# Find the limit of the sequence n^3/(2n^3 + n)

## Homework Statement

Find the limit for the following sequence and then use the definition of limit to justify your result.

n^3/(2*n^3 + n)

## The Attempt at a Solution

I found the limit as n --> infinity is 1/2. I think the next step is to set up the equation as follows:

n^3/(2*n^3 + n) = 1/2

But then I'm not sure if I should add n+1 to each side.

Dick
Homework Helper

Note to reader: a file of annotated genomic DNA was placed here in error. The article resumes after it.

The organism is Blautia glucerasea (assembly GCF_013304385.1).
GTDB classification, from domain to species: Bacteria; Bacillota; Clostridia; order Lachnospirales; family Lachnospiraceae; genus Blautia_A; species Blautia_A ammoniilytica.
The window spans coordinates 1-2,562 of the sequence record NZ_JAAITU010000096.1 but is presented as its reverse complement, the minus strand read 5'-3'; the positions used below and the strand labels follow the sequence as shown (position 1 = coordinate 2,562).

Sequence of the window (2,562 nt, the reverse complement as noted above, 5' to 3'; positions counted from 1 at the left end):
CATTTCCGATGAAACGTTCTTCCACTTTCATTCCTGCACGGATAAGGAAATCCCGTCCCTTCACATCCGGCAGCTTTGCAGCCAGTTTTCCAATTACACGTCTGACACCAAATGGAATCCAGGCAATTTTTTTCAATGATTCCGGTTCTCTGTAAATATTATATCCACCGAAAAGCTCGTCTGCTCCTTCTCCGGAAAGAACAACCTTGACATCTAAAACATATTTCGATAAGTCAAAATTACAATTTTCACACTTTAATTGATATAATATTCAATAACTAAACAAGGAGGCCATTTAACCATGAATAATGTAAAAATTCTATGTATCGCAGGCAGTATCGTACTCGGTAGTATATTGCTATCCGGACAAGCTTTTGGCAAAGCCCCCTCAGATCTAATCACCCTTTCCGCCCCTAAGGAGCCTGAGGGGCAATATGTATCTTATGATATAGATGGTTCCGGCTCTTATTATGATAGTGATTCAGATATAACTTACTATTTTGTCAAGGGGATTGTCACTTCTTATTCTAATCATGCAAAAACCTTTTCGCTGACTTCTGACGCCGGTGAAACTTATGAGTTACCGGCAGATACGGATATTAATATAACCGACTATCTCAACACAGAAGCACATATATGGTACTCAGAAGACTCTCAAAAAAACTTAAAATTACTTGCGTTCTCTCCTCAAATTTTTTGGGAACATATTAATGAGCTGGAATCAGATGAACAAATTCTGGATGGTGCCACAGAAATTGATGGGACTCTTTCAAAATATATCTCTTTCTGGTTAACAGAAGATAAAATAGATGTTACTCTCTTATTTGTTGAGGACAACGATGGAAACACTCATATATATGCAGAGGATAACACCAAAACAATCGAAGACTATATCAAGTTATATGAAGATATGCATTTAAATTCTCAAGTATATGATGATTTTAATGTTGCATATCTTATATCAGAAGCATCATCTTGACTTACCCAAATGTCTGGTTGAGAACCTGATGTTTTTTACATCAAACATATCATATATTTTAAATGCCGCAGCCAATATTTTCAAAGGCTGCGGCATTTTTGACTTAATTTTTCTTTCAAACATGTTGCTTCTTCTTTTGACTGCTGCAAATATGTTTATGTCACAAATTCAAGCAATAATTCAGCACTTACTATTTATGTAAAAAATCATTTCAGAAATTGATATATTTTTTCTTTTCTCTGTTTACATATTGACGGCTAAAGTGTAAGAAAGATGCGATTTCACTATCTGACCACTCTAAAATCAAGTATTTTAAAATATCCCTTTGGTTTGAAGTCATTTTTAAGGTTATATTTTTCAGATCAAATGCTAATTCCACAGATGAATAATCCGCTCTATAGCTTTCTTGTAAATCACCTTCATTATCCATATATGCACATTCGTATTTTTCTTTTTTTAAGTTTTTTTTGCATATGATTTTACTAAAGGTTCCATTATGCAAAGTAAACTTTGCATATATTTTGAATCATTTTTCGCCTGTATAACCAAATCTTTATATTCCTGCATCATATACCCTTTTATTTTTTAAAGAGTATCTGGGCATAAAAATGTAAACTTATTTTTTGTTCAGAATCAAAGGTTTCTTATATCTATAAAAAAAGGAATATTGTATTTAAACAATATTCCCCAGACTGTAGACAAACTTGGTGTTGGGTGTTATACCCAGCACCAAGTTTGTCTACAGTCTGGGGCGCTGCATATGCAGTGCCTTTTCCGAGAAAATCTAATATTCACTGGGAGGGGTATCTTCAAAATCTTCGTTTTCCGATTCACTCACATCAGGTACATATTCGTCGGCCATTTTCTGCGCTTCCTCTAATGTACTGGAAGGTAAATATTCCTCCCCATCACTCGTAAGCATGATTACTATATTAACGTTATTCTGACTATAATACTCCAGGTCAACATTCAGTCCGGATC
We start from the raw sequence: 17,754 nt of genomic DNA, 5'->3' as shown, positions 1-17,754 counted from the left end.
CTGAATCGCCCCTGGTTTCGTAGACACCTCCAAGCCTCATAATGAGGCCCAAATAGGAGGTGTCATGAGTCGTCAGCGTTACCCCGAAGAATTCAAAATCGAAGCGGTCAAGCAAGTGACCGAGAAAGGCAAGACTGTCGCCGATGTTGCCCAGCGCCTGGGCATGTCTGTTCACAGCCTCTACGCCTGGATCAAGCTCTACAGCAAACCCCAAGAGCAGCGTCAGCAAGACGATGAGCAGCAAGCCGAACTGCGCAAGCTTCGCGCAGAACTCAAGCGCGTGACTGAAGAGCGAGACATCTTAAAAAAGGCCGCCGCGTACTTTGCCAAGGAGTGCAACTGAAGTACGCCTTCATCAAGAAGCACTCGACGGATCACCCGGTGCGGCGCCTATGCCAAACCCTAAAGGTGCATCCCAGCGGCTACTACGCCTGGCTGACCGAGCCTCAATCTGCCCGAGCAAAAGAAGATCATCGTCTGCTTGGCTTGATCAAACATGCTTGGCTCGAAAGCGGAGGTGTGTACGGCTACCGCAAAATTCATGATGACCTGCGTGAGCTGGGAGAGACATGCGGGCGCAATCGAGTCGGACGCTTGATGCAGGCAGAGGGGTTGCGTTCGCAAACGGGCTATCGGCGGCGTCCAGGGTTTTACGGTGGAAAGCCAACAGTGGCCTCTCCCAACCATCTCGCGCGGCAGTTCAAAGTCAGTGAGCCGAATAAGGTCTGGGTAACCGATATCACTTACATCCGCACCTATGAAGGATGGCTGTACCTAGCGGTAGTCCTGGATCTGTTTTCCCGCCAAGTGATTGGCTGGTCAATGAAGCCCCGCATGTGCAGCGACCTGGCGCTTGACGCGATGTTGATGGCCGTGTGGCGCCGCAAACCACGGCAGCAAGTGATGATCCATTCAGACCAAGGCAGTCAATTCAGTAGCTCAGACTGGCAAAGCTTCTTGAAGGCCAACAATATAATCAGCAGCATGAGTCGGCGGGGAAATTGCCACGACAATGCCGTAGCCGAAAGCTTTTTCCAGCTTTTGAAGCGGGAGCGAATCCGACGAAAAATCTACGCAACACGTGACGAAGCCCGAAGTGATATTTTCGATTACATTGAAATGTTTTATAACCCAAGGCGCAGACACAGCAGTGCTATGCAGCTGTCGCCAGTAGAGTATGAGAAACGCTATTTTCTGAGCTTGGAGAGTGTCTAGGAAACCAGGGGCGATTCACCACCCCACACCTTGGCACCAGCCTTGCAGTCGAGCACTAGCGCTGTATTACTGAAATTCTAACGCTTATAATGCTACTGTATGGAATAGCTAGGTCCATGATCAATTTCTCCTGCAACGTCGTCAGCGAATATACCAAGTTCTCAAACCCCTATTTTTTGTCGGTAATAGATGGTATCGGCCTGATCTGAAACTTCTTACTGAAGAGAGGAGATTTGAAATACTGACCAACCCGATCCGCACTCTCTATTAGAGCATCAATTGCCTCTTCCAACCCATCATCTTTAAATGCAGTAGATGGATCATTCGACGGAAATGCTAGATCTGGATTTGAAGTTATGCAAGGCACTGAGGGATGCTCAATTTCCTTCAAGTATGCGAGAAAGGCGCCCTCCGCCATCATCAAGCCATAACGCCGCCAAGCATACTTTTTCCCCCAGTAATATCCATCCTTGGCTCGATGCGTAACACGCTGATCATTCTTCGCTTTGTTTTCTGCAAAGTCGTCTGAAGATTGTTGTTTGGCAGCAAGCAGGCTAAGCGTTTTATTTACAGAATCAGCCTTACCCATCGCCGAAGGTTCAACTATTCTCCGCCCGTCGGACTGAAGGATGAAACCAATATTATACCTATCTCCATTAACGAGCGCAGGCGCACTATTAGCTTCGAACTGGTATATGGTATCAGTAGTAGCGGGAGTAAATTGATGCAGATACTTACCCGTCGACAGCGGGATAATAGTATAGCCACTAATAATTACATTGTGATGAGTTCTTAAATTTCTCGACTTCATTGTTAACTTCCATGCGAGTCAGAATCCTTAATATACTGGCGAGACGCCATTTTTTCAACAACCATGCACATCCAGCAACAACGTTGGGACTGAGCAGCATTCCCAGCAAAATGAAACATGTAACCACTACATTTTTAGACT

Don't do any such thing. Look at the definition of a limit. Divide numerator and denominator of your expression by n^3. So you have 1/(2+1/n^2). Now you want to find an N for every epsilon such that n>N implies |1/(2+1/n^2)-1/2|<epsilon for any epsilon however small. Isn't that what the definition of limit said? Can you do that?

okay, I came up with 1/(2+1/n^2) which is where I came up the idea that the limit as n---->infinity is 1/2. But then if I set it to be < epsilon. How do you know what epsilon should be? I am really struggling with this concept. I appreciate your help and patience.

Dick